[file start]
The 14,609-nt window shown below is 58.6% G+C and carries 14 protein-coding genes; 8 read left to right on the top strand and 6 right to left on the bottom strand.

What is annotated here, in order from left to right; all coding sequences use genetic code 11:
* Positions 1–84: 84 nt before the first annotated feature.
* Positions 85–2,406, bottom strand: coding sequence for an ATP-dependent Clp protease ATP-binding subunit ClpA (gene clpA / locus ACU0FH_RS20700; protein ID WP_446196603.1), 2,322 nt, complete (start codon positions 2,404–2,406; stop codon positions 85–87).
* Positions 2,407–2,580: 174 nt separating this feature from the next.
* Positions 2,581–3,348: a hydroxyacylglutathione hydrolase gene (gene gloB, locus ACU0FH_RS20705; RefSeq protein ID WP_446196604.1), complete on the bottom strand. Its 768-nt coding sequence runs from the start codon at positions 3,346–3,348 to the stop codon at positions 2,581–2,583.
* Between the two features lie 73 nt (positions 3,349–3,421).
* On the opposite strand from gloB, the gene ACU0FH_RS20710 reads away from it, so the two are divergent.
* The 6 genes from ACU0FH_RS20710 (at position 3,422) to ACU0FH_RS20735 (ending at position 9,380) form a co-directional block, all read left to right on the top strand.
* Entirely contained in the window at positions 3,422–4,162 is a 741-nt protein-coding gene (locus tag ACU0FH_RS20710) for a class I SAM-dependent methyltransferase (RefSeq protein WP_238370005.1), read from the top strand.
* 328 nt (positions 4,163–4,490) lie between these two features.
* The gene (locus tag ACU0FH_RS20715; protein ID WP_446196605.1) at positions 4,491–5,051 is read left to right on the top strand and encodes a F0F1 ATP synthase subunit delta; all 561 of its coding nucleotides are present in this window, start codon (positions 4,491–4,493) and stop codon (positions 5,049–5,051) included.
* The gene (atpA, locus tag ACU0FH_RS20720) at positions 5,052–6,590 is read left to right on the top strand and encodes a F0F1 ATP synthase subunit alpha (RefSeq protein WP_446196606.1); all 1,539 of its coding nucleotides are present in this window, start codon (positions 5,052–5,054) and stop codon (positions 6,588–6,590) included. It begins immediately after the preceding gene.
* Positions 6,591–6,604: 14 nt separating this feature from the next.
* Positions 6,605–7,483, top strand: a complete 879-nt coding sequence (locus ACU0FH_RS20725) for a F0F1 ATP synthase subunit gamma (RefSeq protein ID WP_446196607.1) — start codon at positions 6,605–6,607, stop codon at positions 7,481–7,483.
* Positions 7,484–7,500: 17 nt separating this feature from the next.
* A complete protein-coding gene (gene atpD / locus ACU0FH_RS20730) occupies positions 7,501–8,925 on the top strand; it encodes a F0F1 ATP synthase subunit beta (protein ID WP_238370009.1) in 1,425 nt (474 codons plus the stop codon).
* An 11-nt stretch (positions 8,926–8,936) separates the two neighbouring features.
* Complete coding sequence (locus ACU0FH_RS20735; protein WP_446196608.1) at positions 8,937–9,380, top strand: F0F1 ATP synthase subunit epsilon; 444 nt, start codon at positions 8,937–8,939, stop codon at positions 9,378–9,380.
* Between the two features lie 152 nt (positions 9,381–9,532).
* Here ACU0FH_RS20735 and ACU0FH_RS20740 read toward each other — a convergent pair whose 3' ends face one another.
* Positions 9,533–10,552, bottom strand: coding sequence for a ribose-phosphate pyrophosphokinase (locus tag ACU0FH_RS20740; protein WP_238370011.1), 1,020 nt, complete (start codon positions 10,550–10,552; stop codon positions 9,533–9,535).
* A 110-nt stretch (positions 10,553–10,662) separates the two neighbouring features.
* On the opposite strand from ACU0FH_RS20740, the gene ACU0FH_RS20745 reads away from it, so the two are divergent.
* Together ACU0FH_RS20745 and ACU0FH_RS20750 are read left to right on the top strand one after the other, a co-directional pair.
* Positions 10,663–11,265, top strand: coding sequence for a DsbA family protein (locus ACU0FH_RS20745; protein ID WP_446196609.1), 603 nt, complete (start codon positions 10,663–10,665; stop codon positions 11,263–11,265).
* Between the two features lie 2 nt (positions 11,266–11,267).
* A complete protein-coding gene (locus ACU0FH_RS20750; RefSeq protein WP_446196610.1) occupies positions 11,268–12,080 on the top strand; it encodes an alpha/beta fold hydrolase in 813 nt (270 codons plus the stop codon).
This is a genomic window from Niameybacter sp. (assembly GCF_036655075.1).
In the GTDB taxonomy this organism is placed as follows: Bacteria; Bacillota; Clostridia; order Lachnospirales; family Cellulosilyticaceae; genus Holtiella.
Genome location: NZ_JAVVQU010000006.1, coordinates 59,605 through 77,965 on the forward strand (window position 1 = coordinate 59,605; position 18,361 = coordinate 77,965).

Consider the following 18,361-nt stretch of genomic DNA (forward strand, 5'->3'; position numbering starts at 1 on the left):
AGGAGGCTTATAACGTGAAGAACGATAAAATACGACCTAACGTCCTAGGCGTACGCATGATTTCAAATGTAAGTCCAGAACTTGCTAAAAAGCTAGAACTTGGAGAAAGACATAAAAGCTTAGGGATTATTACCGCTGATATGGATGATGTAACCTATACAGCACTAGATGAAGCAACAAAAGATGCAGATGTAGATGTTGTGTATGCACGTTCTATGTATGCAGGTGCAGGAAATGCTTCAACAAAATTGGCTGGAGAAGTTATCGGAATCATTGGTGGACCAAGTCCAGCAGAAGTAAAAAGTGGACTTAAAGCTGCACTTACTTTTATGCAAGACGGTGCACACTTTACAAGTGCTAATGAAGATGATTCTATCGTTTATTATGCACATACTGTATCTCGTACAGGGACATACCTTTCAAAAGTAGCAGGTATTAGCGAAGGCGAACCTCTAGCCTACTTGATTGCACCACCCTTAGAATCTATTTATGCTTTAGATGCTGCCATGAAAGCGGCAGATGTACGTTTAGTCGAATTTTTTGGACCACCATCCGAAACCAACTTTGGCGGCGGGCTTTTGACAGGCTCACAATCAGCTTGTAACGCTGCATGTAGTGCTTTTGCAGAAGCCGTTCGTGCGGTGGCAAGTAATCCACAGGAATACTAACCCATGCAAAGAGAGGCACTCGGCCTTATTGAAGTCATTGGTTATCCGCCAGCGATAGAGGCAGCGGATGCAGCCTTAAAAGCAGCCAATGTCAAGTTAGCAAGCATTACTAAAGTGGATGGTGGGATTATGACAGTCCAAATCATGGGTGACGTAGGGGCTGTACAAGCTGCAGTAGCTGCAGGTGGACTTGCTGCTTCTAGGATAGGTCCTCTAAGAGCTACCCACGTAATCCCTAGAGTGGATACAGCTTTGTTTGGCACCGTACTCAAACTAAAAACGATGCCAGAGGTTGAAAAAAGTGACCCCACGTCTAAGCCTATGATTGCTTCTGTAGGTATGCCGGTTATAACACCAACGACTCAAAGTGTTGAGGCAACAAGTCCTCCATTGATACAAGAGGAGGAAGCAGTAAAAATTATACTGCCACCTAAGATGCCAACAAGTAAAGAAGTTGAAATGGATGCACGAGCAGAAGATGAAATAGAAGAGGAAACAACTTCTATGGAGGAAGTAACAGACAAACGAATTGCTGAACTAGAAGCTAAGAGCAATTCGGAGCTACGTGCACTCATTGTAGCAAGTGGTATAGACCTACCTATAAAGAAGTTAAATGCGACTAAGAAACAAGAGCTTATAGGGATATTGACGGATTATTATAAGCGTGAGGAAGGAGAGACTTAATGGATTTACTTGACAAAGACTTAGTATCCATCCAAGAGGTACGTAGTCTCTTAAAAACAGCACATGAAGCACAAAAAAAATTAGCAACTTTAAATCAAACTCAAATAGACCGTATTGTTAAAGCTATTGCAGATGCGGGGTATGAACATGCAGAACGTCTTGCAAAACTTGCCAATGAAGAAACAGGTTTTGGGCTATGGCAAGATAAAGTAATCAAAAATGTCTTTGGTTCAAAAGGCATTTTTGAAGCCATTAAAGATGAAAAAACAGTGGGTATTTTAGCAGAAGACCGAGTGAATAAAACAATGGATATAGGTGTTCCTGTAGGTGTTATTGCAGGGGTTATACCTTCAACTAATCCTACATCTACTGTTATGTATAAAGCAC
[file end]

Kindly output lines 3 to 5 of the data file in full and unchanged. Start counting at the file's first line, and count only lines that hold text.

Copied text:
* Positions 1–84: 84 nt before the first annotated feature.
* Positions 85–2,406, bottom strand: coding sequence for an ATP-dependent Clp protease ATP-binding subunit ClpA (gene clpA / locus ACU0FH_RS20700; protein ID WP_446196603.1), 2,322 nt, complete (start codon positions 2,404–2,406; stop codon positions 85–87).
* Positions 2,407–2,580: 174 nt separating this feature from the next.